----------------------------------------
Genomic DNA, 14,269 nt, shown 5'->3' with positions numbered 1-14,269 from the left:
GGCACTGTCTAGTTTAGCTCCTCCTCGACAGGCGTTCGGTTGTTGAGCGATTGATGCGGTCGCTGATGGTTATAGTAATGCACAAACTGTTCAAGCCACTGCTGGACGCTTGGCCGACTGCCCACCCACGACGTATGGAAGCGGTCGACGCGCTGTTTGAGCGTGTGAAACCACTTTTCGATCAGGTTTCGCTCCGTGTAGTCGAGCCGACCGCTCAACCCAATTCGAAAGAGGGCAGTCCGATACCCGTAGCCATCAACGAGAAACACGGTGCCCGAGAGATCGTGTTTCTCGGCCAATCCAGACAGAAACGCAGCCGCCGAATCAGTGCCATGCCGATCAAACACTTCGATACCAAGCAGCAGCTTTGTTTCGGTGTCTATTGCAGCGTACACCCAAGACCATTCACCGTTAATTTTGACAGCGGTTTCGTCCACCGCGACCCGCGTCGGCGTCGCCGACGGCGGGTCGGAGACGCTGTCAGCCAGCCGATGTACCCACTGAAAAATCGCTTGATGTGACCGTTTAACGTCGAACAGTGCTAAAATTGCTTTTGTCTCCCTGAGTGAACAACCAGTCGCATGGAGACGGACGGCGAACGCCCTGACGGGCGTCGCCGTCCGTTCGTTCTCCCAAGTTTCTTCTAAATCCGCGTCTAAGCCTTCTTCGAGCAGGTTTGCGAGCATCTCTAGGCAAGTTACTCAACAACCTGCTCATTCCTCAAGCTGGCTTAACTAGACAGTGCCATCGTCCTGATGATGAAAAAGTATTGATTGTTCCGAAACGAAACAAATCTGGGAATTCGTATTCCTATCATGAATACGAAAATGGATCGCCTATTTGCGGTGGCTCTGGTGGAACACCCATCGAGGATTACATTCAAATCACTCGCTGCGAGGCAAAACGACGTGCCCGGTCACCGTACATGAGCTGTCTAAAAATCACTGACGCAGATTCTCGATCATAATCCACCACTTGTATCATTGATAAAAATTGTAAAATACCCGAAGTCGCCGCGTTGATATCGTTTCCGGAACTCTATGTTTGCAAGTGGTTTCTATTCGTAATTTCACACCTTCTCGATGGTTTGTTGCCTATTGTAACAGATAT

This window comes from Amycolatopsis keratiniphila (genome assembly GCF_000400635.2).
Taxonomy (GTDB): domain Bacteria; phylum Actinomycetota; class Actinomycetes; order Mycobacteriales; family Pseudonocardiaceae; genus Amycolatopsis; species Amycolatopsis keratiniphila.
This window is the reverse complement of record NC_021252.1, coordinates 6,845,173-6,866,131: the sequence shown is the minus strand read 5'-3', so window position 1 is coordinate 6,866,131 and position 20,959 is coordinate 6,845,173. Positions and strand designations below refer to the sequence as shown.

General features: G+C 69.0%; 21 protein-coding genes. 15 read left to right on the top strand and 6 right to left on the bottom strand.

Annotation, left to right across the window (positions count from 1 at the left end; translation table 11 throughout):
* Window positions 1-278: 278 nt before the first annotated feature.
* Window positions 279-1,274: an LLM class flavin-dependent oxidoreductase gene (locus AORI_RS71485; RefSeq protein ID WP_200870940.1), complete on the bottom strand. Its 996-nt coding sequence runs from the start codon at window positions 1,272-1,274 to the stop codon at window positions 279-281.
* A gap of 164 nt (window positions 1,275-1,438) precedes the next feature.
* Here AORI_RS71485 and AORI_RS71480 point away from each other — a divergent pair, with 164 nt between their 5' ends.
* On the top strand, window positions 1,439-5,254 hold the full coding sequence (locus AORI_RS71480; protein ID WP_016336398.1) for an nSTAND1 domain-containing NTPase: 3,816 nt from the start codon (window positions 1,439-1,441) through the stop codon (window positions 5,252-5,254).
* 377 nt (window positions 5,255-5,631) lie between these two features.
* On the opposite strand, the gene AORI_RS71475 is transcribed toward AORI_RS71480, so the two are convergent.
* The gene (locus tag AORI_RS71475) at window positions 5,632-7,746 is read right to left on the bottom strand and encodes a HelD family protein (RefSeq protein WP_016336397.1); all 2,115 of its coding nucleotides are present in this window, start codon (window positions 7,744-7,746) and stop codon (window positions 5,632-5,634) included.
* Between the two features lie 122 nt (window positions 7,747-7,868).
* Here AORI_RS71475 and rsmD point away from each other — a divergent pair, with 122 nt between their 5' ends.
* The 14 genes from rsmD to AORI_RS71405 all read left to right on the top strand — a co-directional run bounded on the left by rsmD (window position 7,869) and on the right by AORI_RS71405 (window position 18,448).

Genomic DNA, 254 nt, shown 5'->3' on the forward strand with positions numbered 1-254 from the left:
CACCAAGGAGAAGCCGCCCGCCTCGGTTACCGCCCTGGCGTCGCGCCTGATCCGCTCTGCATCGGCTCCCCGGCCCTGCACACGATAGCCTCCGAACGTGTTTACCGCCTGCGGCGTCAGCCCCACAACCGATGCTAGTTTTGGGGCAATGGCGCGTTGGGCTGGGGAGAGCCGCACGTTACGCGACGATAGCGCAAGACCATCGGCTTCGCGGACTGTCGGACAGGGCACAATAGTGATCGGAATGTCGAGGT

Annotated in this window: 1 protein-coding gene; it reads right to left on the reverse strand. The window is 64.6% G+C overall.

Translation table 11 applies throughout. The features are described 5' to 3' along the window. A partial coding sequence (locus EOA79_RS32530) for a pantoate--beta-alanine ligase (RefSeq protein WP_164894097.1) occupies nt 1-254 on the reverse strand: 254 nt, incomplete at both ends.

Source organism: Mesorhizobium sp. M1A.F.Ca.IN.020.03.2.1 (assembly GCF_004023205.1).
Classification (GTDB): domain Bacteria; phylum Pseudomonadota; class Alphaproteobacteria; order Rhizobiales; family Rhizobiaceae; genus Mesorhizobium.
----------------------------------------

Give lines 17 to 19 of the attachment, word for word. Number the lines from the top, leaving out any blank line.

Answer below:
* Here AORI_RS71475 and rsmD point away from each other — a divergent pair, with 122 nt between their 5' ends.
* The 14 genes from rsmD to AORI_RS71405 all read left to right on the top strand — a co-directional run bounded on the left by rsmD (window position 7,869) and on the right by AORI_RS71405 (window position 18,448).

Genomic DNA, 254 nt, shown 5'->3' on the forward strand with positions numbered 1-254 from the left: